Posts Tagged ‘EMC’

EMC’s Approach to Vulnerability Response

Reeny Sondhi

Reeny Sondhi

Reeny Sondhi is Sr. Director, Product Security Engineering at EMC Corporation. She is responsible for driving the strategy and execution of EMC’s software security program including EMC’s Security Development Lifecycle, a company-wide initiative to build secure products. She also leads EMC’s common security engineering technologies and the EMC Product Security Response Center, which is responsible for managing and resolving security vulnerabilities in EMC products. Additionally, she has responsibility to lead the security certification strategy and program for EMC products. More ...

Let’s face it – real software products have security vulnerabilities! While building strong secure software development practices goes a long way towards detecting and helping to eliminate security vulnerabilities during the development process, a strong product security program also needs to be prepared to properly handle and respond to security vulnerabilities found in the product after it has shipped. (more…)

Secure Software is Getting High Level Attention

Eric Baize

Eric Baize

Eric Baize is Senior Director of the Product Security Office at EMC Corporation. He leads the Product Security Office with company-wide responsibility for product security and supply chain assurance, covering vulnerability response handling, security development lifecycle implementation, supply chain risk management, coordination of security certifications and integration of RSA technology in EMC products and solutions. More ...

On May 15th and 16th in Washington, D.C. hundreds of secure software practitioners gathered for the first Security Development Conference organized by Microsoft. What made this conference unique was not so much the focus on secure software practices as it was the quality of the speakers and of the attendees.

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Happy Anniversary to Microsoft Trustworthy Computing Initiative

Eric Baize

Eric Baize

Eric Baize is Senior Director of the Product Security Office at EMC Corporation. He leads the Product Security Office with company-wide responsibility for product security and supply chain assurance, covering vulnerability response handling, security development lifecycle implementation, supply chain risk management, coordination of security certifications and integration of RSA technology in EMC products and solutions. More ...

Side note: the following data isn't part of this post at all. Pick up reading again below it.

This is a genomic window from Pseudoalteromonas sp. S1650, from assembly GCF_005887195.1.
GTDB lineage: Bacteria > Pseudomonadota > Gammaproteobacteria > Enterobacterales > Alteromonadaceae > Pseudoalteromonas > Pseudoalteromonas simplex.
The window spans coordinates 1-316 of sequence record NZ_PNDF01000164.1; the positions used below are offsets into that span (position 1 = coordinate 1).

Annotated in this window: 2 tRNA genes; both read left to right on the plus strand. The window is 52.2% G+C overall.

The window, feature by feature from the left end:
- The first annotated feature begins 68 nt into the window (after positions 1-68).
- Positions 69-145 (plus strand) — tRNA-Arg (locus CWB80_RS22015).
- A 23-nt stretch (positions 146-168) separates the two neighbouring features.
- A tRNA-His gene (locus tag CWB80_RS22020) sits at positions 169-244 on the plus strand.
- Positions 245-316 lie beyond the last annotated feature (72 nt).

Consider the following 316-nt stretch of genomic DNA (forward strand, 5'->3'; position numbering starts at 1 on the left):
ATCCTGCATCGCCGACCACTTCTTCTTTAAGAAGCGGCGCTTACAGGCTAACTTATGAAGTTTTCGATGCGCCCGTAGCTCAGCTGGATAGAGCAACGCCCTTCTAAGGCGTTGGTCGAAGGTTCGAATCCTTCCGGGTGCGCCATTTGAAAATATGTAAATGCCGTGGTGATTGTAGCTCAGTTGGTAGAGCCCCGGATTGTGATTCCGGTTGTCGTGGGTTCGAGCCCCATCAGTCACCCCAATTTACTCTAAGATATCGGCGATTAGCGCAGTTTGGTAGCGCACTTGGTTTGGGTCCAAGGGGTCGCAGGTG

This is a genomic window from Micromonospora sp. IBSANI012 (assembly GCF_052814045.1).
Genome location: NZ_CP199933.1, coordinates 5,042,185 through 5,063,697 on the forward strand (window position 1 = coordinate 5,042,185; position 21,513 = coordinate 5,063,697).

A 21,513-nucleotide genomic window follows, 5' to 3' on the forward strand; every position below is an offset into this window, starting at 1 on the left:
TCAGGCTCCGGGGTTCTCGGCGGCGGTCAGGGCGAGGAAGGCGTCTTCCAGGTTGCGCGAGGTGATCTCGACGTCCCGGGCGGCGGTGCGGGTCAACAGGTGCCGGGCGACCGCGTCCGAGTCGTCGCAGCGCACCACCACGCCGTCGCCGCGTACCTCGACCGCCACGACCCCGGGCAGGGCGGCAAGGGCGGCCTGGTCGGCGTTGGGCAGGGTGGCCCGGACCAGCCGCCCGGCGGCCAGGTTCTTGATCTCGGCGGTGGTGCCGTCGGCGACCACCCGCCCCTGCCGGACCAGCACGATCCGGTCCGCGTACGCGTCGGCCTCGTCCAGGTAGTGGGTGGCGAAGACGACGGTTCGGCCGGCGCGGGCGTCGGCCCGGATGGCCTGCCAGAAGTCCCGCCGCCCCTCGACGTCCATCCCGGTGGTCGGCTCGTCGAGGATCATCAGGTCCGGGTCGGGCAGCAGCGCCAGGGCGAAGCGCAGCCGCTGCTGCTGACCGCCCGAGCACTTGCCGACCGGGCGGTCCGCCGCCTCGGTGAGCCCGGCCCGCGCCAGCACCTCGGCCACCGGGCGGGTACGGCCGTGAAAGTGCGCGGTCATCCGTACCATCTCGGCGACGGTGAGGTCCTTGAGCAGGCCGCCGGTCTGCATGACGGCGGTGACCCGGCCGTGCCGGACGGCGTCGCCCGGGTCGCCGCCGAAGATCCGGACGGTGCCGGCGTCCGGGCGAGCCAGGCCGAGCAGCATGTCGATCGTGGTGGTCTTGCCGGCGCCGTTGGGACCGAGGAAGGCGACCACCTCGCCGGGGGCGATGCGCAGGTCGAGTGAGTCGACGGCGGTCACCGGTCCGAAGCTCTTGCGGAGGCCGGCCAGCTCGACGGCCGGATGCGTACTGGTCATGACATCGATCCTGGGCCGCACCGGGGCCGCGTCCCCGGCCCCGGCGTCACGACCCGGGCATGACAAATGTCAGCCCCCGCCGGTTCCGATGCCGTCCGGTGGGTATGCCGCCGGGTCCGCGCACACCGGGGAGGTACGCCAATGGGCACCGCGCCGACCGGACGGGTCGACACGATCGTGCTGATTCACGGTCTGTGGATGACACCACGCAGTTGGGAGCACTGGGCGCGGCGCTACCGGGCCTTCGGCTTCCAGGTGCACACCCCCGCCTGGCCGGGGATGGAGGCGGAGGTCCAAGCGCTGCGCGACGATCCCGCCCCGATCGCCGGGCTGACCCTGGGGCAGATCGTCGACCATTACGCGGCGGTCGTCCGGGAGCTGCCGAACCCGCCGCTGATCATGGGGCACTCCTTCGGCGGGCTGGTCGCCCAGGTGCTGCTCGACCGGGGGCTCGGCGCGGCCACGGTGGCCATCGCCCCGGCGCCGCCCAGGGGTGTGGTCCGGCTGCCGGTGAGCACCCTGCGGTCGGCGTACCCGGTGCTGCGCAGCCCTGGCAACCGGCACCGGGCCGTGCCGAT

Ten years ago this month, Bill Gates issued a memo to all Microsoft employees announcing the Trustworthy Computing Initiative. Development was halted for several weeks to review code and to train Microsoft software engineers on security. This memo was later followed by the publication of Microsoft’s Security Development Lifecycle, as well as the release of multiple security tools. Michael Howard from Microsoft recently provided in a blog post an insider view of this anniversary. Let me share with you my views on the impact of Microsoft’s security push on EMC and on the industry as a whole.

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In Cloud We Trust…

Eric Baize

Eric Baize

Eric Baize is Senior Director of the Product Security Office at EMC Corporation. He leads the Product Security Office with company-wide responsibility for product security and supply chain assurance, covering vulnerability response handling, security development lifecycle implementation, supply chain risk management, coordination of security certifications and integration of RSA technology in EMC products and solutions. More ...

Throughout 2010, surveys have shown how the lack of trust in cloud computing is slowing the adoption of cloud services. This week at the RSA Conference in San Francisco, California, securing the cloud is on everybody’s mind. Not surprisingly, many are still outlining a piecemeal approach to cloud security using the same recipes that have not worked in the past several decades. However, several credible and powerful voices are emerging from the noise to offer a much more compelling approach to accelerating the adoption of cloud services. The idea is to build a new comprehensive cloud trust model that exploits the unique characteristics of cloud and virtualization. Now, the good news: Leaders in cloud computing are making trust the centerpiece of their strategy and the technology to build this trust model is available now.